U.S.: President Obama Says Easing Up On Marijuana Is Congress's Job
By Steve Elliott
Barack Obama said in a new interview that it's up to Congress to remove marijuana from its listing as a Schedule I controlled substance, implying that he might support such a move.
In an interview with CNN that aired on Friday, Obama was asked about recent remarks he made to The New Yorker that marijuana is no more dangerous than alcohol, reports Zeke J Miller at Time. The President was asked if he would push to remove cannabis from the Drug Enforcement Administration's list of the most dangerous drugs.
"First of all, what is and isn't a Schedule I narcotic is a job for Congress," Obama replied.
"I stand by my belief, based, I think, on the scientific evidence, that marijuana, for casual users, individual users, is subject to abuse, just like alcohol is and should be treated as a public health problem and challenge," the President said. "But as I said in the interview, my concern is when you end up having very heavy criminal penalties for individual users that have been applied unevenly, and in some cases, with a racial disparity."
A spokesman for the White House Office of National Drug Control Policy (ONDCP) had tweeted on Wednesday that Attorney General Eric Holder could reclassify marijuana after a scientific review, but that it was "not likely given current science."
Obama, in the interview, wouldn't specifically back Congressional action to take marijuana off Schedule I.
But marijuana is already different from the other drugs on Schedule I. It is legalized for medicinal purposes in 20 states, and Colorado and Washington state in 2012 became the first to legalize it for recreational use. The Obama Administration has cautiously allowed those two states, along with the medical marijuana states, to move forward in implementing their state laws, but it has warned that it will react swiftly if pot crosses state lines or finds its way into the hands of minors.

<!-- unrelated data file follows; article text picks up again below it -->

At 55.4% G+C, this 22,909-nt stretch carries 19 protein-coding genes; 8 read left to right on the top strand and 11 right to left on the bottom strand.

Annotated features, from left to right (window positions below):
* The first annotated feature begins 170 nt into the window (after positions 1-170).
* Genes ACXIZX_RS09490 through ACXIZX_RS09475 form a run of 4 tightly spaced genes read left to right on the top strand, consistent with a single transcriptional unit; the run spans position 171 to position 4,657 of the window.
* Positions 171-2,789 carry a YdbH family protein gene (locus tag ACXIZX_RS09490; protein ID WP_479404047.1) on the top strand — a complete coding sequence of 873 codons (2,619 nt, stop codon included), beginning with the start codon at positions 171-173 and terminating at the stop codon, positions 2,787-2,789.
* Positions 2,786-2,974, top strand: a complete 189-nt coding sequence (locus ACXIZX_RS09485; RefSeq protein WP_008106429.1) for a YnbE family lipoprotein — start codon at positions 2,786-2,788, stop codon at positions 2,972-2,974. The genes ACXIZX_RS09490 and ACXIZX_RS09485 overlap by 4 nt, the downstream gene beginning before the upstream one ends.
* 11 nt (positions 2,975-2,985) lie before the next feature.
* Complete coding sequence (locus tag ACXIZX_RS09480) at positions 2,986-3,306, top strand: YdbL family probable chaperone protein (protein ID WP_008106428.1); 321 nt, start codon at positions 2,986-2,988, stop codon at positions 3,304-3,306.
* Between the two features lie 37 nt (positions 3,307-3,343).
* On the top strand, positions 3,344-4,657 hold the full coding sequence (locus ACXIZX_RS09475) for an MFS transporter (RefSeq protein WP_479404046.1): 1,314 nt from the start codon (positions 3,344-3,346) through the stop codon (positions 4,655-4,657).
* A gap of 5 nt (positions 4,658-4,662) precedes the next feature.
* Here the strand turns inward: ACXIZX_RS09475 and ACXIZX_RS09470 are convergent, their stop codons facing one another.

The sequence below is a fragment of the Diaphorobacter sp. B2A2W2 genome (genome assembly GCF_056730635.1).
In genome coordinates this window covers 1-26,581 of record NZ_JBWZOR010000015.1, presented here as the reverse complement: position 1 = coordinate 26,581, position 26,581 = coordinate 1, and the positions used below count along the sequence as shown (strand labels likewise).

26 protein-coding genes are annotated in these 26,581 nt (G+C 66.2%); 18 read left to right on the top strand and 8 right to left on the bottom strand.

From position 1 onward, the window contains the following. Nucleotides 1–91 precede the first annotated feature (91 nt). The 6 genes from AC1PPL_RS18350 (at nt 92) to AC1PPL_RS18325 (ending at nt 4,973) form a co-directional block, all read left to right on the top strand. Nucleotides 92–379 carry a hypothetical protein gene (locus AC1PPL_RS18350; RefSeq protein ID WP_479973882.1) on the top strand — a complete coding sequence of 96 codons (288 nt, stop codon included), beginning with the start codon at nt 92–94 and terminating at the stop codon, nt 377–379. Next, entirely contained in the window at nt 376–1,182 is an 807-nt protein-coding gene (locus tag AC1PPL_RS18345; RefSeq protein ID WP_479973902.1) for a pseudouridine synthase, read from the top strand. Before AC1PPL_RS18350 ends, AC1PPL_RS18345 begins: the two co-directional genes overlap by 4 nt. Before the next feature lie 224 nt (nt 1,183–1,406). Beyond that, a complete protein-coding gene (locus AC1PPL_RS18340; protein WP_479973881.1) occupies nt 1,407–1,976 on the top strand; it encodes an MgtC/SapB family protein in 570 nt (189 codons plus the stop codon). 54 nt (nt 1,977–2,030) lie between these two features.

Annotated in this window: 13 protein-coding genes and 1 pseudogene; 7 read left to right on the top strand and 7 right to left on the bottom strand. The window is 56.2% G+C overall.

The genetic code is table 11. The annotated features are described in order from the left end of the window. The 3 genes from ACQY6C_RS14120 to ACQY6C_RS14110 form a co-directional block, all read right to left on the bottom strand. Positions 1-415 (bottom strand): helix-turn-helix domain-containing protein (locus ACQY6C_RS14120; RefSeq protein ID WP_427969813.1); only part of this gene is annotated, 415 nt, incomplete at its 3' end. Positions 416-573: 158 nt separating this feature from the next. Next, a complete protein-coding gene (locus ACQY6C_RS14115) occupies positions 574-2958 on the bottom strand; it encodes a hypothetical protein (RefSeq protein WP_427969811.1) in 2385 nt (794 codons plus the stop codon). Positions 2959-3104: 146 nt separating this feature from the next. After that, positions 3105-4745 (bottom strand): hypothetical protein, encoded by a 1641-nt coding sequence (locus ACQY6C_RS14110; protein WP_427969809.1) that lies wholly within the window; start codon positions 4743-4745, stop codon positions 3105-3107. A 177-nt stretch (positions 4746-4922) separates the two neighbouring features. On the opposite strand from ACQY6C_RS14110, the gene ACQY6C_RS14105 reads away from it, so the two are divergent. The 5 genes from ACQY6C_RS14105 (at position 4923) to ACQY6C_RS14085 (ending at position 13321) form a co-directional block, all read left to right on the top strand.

"We're going to see what happens in the experiments in Colorado and Washington," Obama said. "The Department of Justice, you know, under Eric Holder, has said that we are going to continue to enforce federal laws. But in those states, we recognize that we don't have ... the resources to police whether somebody is smoking a joint on a corner. And we are trying to provide them structures to make sure that, you know, big time drug traffickers, the spillover effect of the violence, potentially, of a drug trade are not creeping out of this experiment."
Of course, if the President wants to see "the spillover effect of the violence ... of a drug trade," he has to look no farther than the failed experiment of drug prohibition.